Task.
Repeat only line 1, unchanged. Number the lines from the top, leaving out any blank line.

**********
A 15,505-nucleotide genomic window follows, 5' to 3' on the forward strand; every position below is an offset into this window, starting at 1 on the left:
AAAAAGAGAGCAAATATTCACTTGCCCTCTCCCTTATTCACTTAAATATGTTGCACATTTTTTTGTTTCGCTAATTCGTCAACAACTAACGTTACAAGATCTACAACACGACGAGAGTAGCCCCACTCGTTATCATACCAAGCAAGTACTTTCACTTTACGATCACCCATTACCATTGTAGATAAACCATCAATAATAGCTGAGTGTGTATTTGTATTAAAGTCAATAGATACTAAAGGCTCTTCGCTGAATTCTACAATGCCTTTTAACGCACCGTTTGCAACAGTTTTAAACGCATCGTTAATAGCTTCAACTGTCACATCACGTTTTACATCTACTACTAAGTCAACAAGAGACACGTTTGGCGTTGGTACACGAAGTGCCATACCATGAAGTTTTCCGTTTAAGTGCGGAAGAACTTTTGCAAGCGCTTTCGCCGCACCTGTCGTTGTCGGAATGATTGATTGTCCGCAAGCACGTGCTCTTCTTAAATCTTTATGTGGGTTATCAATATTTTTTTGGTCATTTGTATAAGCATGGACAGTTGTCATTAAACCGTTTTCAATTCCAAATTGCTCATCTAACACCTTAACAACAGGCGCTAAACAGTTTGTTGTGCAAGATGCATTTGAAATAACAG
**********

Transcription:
A 15,505-nucleotide genomic window follows, 5' to 3' on the forward strand; every position below is an offset into this window, starting at 1 on the left: